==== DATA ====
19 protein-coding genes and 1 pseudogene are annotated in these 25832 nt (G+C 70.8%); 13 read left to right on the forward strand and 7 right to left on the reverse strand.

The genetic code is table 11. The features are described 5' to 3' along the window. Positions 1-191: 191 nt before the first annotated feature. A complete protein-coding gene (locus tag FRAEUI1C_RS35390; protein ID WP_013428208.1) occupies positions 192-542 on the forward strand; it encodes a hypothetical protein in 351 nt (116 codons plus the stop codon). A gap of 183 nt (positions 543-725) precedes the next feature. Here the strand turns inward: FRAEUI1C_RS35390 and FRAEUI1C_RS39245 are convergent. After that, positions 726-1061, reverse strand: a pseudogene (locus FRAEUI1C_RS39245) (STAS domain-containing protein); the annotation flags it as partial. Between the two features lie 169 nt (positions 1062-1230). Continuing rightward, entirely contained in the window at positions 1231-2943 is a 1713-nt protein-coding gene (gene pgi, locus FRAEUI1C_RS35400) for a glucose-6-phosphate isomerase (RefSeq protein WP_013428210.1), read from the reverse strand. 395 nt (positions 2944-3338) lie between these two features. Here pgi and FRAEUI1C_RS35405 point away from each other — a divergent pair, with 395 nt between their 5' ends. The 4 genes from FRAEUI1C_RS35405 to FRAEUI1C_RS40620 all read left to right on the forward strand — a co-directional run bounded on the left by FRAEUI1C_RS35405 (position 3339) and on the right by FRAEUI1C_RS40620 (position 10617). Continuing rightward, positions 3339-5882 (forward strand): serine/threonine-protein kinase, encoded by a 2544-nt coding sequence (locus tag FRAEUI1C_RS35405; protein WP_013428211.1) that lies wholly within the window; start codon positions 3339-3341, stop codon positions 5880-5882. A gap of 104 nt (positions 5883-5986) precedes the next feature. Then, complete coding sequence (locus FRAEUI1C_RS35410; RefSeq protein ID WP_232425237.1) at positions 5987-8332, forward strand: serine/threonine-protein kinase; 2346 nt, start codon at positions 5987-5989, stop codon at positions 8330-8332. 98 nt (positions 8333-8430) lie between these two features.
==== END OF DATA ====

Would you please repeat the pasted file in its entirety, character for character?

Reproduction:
19 protein-coding genes and 1 pseudogene are annotated in these 25832 nt (G+C 70.8%); 13 read left to right on the forward strand and 7 right to left on the reverse strand.

The genetic code is table 11. The features are described 5' to 3' along the window. Positions 1-191: 191 nt before the first annotated feature. A complete protein-coding gene (locus tag FRAEUI1C_RS35390; protein ID WP_013428208.1) occupies positions 192-542 on the forward strand; it encodes a hypothetical protein in 351 nt (116 codons plus the stop codon). A gap of 183 nt (positions 543-725) precedes the next feature. Here the strand turns inward: FRAEUI1C_RS35390 and FRAEUI1C_RS39245 are convergent. After that, positions 726-1061, reverse strand: a pseudogene (locus FRAEUI1C_RS39245) (STAS domain-containing protein); the annotation flags it as partial. Between the two features lie 169 nt (positions 1062-1230). Continuing rightward, entirely contained in the window at positions 1231-2943 is a 1713-nt protein-coding gene (gene pgi, locus FRAEUI1C_RS35400) for a glucose-6-phosphate isomerase (RefSeq protein WP_013428210.1), read from the reverse strand. 395 nt (positions 2944-3338) lie between these two features. Here pgi and FRAEUI1C_RS35405 point away from each other — a divergent pair, with 395 nt between their 5' ends. The 4 genes from FRAEUI1C_RS35405 to FRAEUI1C_RS40620 all read left to right on the forward strand — a co-directional run bounded on the left by FRAEUI1C_RS35405 (position 3339) and on the right by FRAEUI1C_RS40620 (position 10617). Continuing rightward, positions 3339-5882 (forward strand): serine/threonine-protein kinase, encoded by a 2544-nt coding sequence (locus tag FRAEUI1C_RS35405; protein WP_013428211.1) that lies wholly within the window; start codon positions 3339-3341, stop codon positions 5880-5882. A gap of 104 nt (positions 5883-5986) precedes the next feature. Then, complete coding sequence (locus FRAEUI1C_RS35410; RefSeq protein ID WP_232425237.1) at positions 5987-8332, forward strand: serine/threonine-protein kinase; 2346 nt, start codon at positions 5987-5989, stop codon at positions 8330-8332. 98 nt (positions 8333-8430) lie between these two features.